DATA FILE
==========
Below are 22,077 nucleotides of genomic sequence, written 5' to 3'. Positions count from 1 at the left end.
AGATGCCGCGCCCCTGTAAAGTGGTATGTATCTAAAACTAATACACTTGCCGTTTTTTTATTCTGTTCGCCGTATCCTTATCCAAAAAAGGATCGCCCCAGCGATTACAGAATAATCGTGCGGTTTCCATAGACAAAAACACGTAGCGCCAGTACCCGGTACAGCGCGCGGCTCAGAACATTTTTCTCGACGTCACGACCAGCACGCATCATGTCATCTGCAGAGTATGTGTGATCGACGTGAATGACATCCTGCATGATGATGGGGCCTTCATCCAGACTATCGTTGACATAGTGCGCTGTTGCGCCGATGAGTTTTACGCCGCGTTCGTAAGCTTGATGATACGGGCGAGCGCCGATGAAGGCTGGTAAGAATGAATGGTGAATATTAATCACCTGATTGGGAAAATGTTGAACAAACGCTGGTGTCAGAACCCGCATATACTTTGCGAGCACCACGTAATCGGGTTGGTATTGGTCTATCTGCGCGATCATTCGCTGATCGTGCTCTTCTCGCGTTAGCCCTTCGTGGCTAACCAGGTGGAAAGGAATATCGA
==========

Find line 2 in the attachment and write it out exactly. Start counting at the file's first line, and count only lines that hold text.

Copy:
AGATGCCGCGCCCCTGTAAAGTGGTATGTATCTAAAACTAATACACTTGCCGTTTTTTTATTCTGTTCGCCGTATCCTTATCCAAAAAAGGATCGCCCCAGCGATTACAGAATAATCGTGCGGTTTCCATAGACAAAAACACGTAGCGCCAGTACCCGGTACAGCGCGCGGCTCAGAACATTTTTCTCGACGTCACGACCAGCACGCATCATGTCATCTGCAGAGTATGTGTGATCGACGTGAATGACATCCTGCATGATGATGGGGCCTTCATCCAGACTATCGTTGACATAGTGCGCTGTTGCGCCGATGAGTTTTACGCCGCGTTCGTAAGCTTGATGATACGGGCGAGCGCCGATGAAGGCTGGTAAGAATGAATGGTGAATATTAATCACCTGATTGGGAAAATGTTGAACAAACGCTGGTGTCAGAACCCGCATATACTTTGCGAGCACCACGTAATCGGGTTGGTATTGGTCTATCTGCGCGATCATTCGCTGATCGTGCTCTTCTCGCGTTAGCCCTTCGTGGCTAACCAGGTGGAAAGGAATATCGA